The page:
Got that? Alright, so the fictional Swara agrees to act in the fictional Kartik’s short film, directed by the fictional Srinivas Sunderrajan, a young filmmaker whose short Tea Break won the 2007 Grand Jury prize at Indian Film Festival of Los Angeles (IFFLA), but whom Kartik admires more for having spoken to Quentin Tarantino. Kartik starts to write the film the way the fictional Srinivas says he should: no camera angles, boss, just the story. But then strange things start to happen…

You’ve probably guessed that Tea Break is a real film made by the real Sunderrajan, and it really did win that 2007 prize. That was also the year Sunderrajan graduated from Bombay University with a Bachelor’s in Mass Media. When he came back from LA, he wrote a post on the (now defunct) Passion for Cinema blog about meeting Tarantino. A movie-mad software engineer called Kartik Krishnan read it. Kartik and Srinivas met, and discussed making a short together. No thing came of it. Then one day in 2009, says Sunderrajan, “I woke up with the title in my head. And then it struck me: what if we’d made that film?”
A conversation with Sunderrajan is slightly befuddling, like his film. You’re never sure whether what he’s telling you is the real story, or the story of the real story. There’s a constant looping between reel and real, both in the film and outside. It’s not just the actors, either. There’s the plot, which is studded with real people (re)enacting real events, and talking about making an indie — when they aren’t being assailed by a future-telling robot and a man in dark glasses who calls himself The System. Then there are the locations: local train interiors, an office, a lassi joint. The fictional Kartik lives in a third floor Bhendi Bazaar flat. It’s also the locale for his fictional film. It’s also a flat owned by the real grandmother of the real Hashim Badani, Sunderrajan’s real college friend who is TUKKP’s real cinematographer.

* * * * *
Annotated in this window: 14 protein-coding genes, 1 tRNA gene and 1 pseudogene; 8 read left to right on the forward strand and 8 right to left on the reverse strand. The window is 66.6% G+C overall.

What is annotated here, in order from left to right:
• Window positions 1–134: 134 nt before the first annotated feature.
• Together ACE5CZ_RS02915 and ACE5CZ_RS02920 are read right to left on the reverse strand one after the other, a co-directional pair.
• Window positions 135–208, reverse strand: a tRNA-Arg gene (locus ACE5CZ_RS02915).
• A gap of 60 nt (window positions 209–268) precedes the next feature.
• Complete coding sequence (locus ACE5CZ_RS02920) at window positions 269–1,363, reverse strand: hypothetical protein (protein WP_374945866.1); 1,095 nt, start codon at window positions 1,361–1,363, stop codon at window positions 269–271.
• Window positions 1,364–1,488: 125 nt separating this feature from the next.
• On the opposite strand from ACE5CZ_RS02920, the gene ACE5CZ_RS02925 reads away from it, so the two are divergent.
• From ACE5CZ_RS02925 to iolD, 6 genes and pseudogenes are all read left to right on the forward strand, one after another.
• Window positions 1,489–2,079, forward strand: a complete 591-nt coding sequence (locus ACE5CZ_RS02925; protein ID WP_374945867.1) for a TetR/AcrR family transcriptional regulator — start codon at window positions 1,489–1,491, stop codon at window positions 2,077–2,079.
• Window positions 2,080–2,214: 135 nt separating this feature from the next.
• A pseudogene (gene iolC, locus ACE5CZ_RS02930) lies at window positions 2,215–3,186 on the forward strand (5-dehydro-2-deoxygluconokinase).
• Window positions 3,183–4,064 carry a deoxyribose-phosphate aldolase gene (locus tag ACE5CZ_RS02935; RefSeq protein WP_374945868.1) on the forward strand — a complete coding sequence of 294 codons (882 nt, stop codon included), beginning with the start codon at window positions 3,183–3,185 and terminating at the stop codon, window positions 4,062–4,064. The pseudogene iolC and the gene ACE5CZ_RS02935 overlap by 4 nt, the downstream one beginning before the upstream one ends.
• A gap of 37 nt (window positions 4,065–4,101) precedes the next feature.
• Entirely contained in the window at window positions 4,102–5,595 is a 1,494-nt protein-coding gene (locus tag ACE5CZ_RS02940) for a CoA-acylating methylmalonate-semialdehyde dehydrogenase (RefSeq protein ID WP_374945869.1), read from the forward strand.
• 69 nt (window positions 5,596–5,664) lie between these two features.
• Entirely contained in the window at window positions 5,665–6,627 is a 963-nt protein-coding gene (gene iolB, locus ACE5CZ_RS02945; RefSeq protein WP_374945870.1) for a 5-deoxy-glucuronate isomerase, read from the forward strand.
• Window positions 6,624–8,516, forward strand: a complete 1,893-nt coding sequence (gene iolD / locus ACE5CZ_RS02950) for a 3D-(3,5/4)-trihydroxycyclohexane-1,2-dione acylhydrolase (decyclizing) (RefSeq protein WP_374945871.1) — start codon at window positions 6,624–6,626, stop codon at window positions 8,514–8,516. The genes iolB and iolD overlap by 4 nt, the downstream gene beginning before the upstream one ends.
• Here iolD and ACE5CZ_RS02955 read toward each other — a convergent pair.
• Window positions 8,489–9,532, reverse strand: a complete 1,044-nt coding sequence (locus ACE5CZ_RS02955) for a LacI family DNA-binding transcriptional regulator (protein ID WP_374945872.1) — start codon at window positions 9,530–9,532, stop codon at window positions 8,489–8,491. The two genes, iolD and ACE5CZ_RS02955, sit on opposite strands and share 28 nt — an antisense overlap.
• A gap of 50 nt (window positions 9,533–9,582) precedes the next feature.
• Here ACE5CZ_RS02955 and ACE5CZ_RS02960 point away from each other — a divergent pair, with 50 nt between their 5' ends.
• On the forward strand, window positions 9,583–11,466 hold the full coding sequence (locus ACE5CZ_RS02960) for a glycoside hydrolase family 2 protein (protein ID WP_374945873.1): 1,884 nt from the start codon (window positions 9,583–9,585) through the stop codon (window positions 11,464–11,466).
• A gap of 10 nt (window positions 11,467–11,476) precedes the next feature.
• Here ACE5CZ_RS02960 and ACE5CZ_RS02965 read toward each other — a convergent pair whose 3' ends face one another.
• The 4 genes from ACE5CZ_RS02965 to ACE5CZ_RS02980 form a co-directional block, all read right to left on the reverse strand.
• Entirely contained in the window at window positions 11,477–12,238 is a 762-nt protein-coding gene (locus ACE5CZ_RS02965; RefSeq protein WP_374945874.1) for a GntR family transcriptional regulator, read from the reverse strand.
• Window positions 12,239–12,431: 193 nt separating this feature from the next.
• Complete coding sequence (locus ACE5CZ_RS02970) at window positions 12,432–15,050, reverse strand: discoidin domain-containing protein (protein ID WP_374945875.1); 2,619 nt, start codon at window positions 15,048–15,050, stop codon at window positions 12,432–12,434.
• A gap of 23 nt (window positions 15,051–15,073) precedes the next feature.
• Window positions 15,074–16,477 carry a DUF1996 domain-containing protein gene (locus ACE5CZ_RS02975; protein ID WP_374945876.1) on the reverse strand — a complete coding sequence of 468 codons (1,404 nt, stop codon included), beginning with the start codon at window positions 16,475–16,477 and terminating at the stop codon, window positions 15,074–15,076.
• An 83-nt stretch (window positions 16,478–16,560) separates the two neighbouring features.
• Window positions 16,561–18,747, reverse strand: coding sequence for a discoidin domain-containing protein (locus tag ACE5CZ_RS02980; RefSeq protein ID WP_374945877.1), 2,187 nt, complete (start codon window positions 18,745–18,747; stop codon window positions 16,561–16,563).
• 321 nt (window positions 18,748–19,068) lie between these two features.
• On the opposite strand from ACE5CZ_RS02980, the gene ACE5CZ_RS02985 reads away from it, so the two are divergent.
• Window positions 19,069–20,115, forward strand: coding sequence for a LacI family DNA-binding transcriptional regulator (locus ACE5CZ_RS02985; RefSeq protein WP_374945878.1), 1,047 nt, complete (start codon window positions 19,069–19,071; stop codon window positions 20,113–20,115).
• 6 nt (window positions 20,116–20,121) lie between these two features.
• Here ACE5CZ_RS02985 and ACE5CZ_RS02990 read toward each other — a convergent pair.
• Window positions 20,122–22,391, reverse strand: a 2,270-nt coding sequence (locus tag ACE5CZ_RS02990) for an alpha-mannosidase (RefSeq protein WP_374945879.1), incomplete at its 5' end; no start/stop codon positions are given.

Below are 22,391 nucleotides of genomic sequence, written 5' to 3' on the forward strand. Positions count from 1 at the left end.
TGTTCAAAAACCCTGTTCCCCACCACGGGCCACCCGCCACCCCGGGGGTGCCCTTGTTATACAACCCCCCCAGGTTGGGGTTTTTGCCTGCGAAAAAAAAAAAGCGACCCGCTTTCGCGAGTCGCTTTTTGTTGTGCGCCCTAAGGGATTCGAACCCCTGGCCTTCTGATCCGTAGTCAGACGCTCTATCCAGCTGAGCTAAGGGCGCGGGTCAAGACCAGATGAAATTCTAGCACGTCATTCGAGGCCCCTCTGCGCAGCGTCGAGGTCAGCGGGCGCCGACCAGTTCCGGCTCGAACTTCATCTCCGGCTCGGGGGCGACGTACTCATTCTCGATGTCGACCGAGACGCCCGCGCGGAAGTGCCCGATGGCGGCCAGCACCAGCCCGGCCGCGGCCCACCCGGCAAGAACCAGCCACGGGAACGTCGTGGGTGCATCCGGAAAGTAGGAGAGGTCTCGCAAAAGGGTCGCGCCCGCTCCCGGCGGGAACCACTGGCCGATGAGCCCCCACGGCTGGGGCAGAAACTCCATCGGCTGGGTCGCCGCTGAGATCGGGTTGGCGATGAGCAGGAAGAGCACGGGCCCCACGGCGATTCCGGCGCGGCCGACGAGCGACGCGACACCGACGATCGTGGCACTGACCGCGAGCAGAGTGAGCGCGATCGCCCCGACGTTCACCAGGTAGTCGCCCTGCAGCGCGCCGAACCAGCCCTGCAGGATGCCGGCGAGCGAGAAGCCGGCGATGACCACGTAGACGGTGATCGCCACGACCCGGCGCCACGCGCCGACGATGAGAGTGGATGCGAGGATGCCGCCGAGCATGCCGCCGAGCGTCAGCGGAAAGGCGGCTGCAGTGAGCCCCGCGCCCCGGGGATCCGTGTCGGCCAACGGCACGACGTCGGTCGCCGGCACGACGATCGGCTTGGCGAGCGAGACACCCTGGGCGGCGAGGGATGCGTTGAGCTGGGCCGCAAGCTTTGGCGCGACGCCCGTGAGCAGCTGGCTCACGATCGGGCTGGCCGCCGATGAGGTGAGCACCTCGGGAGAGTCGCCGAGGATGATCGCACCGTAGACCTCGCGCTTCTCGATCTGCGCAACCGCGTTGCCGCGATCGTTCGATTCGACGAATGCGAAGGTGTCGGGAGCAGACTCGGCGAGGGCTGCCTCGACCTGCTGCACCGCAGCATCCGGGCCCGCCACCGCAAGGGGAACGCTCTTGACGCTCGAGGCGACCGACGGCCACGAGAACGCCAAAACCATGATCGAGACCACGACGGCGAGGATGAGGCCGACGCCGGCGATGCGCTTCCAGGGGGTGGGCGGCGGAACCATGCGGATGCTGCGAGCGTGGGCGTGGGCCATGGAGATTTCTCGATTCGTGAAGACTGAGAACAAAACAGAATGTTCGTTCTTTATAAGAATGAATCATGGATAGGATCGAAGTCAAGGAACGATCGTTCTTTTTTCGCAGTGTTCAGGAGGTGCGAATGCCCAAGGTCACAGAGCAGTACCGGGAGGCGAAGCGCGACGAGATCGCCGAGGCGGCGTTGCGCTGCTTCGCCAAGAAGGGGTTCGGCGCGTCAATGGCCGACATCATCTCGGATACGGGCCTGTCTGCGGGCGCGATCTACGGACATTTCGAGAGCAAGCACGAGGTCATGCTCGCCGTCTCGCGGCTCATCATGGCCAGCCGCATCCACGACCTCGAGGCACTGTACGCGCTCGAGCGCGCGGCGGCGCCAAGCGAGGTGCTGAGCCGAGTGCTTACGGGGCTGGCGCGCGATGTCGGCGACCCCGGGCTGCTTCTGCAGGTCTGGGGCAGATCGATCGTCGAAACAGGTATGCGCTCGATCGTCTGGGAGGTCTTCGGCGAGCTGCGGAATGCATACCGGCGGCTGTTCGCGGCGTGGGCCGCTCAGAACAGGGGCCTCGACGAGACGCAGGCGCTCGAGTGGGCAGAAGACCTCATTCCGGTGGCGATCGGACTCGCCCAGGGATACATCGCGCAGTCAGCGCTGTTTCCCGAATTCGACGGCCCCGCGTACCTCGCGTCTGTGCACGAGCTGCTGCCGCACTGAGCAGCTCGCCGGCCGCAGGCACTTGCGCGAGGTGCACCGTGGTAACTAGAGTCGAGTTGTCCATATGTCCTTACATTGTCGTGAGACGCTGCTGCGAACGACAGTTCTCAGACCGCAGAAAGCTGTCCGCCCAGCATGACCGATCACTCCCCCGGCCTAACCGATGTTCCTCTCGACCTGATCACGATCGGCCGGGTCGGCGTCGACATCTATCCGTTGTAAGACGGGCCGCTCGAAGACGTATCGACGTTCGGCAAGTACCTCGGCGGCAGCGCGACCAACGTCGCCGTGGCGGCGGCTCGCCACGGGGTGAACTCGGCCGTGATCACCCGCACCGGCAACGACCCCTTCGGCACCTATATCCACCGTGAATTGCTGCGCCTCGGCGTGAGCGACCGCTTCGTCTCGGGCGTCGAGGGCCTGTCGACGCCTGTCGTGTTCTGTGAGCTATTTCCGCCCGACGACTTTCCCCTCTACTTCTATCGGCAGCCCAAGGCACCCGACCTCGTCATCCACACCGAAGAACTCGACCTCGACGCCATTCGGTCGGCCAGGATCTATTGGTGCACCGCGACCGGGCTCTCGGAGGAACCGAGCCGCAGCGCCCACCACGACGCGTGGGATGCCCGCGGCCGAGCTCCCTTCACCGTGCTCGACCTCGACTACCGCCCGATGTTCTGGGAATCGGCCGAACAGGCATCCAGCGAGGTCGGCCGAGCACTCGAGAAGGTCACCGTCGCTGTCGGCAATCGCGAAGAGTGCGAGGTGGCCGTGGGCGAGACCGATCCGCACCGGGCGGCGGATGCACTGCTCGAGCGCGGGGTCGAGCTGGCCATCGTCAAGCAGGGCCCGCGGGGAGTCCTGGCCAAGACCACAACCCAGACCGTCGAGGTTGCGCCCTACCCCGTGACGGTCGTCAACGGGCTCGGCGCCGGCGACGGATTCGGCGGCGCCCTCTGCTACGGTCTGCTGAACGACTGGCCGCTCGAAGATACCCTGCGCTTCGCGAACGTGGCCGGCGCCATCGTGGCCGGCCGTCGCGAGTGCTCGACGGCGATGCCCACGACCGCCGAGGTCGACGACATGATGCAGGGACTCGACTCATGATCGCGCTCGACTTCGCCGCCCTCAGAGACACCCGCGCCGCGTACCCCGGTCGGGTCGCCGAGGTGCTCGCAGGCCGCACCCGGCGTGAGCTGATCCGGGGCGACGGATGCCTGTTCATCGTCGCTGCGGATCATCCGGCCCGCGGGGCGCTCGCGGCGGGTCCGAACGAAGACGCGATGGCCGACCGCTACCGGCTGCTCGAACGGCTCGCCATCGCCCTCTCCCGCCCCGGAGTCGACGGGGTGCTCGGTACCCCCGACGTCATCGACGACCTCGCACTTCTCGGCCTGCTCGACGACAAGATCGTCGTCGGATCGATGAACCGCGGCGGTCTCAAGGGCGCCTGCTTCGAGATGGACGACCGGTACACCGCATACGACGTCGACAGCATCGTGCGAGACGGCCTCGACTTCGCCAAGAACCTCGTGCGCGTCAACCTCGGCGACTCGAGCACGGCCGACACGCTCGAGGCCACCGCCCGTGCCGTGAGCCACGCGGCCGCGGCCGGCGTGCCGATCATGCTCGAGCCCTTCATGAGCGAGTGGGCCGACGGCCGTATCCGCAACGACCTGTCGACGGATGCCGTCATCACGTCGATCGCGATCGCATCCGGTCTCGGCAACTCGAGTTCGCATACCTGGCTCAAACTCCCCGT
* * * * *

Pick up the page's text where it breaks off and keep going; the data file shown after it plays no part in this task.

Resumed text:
Unlike every third Bombay release that claims the label, TUKKP is a true indie. It was filmed on a minuscule budget of Rs 40,000, with actors working for free, and friends and family chipping in. It was meant to be shot over 15 weekends in 2009, edited in the monsoon and sent to a film festival in September. But the film refused to be finished. The Bhendi Bazaar flat collapsed in the Bombay rain. “Meanwhile, it was acquiring cult status among small people in Bombay,” laughs Sunderrajan. That buzz has worked in the film’s favour: after much effort, it released under the PVR Director’s Rare initiative last week. And if there’s something surreal about paying Rs 850 to see a Rs 40,000 film, well, perhaps we might consider that experience as in sync with TUKKP.

Published in Tehelka Magazine, Vol 9, Issue 31, Dated 04 Aug 2012

2 August 2012

Old Magic In New Bottle Deptt.